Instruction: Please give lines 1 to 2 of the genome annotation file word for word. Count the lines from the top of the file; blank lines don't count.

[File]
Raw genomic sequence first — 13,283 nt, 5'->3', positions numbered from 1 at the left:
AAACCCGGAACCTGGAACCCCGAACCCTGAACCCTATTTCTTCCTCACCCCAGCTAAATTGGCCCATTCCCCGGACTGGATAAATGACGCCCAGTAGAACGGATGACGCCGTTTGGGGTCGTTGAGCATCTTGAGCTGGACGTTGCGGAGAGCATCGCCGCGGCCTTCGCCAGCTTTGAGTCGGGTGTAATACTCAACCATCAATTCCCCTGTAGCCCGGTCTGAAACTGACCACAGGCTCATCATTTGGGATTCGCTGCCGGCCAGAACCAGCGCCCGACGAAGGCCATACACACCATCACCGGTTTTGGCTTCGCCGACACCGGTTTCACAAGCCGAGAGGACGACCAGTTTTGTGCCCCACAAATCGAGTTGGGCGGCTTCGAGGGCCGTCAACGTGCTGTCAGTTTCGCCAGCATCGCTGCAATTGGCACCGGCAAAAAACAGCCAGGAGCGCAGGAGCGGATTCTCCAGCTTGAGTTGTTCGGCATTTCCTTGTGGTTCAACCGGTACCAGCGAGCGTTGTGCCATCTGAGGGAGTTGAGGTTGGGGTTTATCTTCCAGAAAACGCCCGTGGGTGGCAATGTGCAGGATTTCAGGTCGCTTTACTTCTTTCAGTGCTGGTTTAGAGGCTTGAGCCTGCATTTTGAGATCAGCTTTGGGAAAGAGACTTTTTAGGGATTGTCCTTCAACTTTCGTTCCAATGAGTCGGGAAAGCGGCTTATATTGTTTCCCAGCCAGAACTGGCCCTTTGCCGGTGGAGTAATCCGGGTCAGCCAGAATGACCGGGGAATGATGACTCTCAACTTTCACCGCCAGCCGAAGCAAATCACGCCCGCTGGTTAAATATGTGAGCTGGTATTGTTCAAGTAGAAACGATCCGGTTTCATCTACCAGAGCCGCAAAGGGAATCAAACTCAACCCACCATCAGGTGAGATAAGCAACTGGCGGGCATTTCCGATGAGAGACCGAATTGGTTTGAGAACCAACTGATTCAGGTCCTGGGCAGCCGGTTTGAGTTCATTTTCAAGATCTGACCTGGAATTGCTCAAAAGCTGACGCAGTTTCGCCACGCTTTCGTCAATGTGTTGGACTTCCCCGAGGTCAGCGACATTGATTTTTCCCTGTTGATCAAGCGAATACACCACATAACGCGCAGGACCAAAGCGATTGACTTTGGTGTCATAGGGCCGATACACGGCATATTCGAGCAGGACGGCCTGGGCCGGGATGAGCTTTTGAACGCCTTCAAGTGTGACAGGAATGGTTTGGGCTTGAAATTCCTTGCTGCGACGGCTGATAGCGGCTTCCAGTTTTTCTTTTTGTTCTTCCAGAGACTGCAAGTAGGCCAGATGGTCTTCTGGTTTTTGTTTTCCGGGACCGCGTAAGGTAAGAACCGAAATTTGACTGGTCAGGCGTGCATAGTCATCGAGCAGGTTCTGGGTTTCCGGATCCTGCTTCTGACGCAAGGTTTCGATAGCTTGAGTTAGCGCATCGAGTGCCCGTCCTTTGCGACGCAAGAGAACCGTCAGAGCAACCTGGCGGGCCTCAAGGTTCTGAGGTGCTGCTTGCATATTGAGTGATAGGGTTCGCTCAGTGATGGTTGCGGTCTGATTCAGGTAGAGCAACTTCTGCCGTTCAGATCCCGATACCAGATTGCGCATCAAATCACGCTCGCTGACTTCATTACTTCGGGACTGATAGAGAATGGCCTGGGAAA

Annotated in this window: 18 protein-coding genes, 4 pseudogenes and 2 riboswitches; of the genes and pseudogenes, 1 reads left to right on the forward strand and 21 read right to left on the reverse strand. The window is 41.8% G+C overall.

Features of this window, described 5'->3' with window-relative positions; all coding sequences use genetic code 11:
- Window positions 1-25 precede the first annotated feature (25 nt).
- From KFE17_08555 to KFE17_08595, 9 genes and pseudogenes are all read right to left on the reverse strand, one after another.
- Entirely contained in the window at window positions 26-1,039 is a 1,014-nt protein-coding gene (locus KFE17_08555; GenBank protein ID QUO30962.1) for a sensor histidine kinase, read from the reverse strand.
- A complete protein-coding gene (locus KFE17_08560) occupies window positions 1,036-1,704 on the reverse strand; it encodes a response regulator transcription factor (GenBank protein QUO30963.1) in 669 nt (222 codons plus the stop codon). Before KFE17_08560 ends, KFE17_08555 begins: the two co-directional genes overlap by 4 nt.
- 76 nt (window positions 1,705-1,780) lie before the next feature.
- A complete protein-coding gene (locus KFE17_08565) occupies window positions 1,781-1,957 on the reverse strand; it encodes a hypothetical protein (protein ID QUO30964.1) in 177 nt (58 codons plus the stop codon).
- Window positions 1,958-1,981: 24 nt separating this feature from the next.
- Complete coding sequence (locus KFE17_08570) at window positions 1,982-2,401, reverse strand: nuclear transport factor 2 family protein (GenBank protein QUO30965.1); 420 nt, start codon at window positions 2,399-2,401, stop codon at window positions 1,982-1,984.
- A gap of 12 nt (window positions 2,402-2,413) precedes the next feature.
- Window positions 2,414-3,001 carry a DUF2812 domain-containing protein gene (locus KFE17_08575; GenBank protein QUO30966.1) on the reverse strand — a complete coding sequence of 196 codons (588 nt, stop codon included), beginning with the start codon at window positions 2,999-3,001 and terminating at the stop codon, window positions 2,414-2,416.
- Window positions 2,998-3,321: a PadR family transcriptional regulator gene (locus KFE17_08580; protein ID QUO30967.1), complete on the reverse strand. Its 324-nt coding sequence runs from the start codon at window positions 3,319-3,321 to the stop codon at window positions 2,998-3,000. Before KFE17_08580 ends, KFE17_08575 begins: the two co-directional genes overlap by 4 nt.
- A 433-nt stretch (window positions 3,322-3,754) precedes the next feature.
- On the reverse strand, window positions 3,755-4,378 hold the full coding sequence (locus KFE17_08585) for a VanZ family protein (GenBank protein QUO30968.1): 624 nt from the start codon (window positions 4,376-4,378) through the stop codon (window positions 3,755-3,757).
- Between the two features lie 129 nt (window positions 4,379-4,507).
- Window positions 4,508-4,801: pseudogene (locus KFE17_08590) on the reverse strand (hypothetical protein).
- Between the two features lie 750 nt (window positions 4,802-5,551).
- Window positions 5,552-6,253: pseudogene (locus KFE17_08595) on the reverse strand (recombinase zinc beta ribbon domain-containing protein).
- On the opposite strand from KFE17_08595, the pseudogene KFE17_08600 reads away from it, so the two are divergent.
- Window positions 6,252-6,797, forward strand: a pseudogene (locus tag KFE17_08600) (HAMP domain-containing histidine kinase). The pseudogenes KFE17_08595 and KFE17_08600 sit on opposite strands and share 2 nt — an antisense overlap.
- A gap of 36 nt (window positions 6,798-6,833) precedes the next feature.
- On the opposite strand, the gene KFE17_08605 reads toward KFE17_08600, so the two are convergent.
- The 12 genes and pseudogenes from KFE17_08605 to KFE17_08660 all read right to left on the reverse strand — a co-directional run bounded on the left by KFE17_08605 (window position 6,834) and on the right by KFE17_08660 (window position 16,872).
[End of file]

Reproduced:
Raw genomic sequence first — 13,283 nt, 5'->3', positions numbered from 1 at the left:
AAACCCGGAACCTGGAACCCCGAACCCTGAACCCTATTTCTTCCTCACCCCAGCTAAATTGGCCCATTCCCCGGACTGGATAAATGACGCCCAGTAGAACGGATGACGCCGTTTGGGGTCGTTGAGCATCTTGAGCTGGACGTTGCGGAGAGCATCGCCGCGGCCTTCGCCAGCTTTGAGTCGGGTGTAATACTCAACCATCAATTCCCCTGTAGCCCGGTCTGAAACTGACCACAGGCTCATCATTTGGGATTCGCTGCCGGCCAGAACCAGCGCCCGACGAAGGCCATACACACCATCACCGGTTTTGGCTTCGCCGACACCGGTTTCACAAGCCGAGAGGACGACCAGTTTTGTGCCCCACAAATCGAGTTGGGCGGCTTCGAGGGCCGTCAACGTGCTGTCAGTTTCGCCAGCATCGCTGCAATTGGCACCGGCAAAAAACAGCCAGGAGCGCAGGAGCGGATTCTCCAGCTTGAGTTGTTCGGCATTTCCTTGTGGTTCAACCGGTACCAGCGAGCGTTGTGCCATCTGAGGGAGTTGAGGTTGGGGTTTATCTTCCAGAAAACGCCCGTGGGTGGCAATGTGCAGGATTTCAGGTCGCTTTACTTCTTTCAGTGCTGGTTTAGAGGCTTGAGCCTGCATTTTGAGATCAGCTTTGGGAAAGAGACTTTTTAGGGATTGTCCTTCAACTTTCGTTCCAATGAGTCGGGAAAGCGGCTTATATTGTTTCCCAGCCAGAACTGGCCCTTTGCCGGTGGAGTAATCCGGGTCAGCCAGAATGACCGGGGAATGATGACTCTCAACTTTCACCGCCAGCCGAAGCAAATCACGCCCGCTGGTTAAATATGTGAGCTGGTATTGTTCAAGTAGAAACGATCCGGTTTCATCTACCAGAGCCGCAAAGGGAATCAAACTCAACCCACCATCAGGTGAGATAAGCAACTGGCGGGCATTTCCGATGAGAGACCGAATTGGTTTGAGAACCAACTGATTCAGGTCCTGGGCAGCCGGTTTGAGTTCATTTTCAAGATCTGACCTGGAATTGCTCAAAAGCTGACGCAGTTTCGCCACGCTTTCGTCAATGTGTTGGACTTCCCCGAGGTCAGCGACATTGATTTTTCCCTGTTGATCAAGCGAATACACCACATAACGCGCAGGACCAAAGCGATTGACTTTGGTGTCATAGGGCCGATACACGGCATATTCGAGCAGGACGGCCTGGGCCGGGATGAGCTTTTGAACGCCTTCAAGTGTGACAGGAATGGTTTGGGCTTGAAATTCCTTGCTGCGACGGCTGATAGCGGCTTCCAGTTTTTCTTTTTGTTCTTCCAGAGACTGCAAGTAGGCCAGATGGTCTTCTGGTTTTTGTTTTCCGGGACCGCGTAAGGTAAGAACCGAAATTTGACTGGTCAGGCGTGCATAGTCATCGAGCAGGTTCTGGGTTTCCGGATCCTGCTTCTGACGCAAGGTTTCGATAGCTTGAGTTAGCGCATCGAGTGCCCGTCCTTTGCGACGCAAGAGAACCGTCAGAGCAACCTGGCGGGCCTCAAGGTTCTGAGGTGCTGCTTGCATATTGAGTGATAGGGTTCGCTCAGTGATGGTTGCGGTCTGATTCAGGTAGAGCAACTTCTGCCGTTCAGATCCCGATACCAGATTGCGCATCAAATCACGCTCGCTGACTTCATTACTTCGGGACTGATAGAGAATGGCCTGGGAAA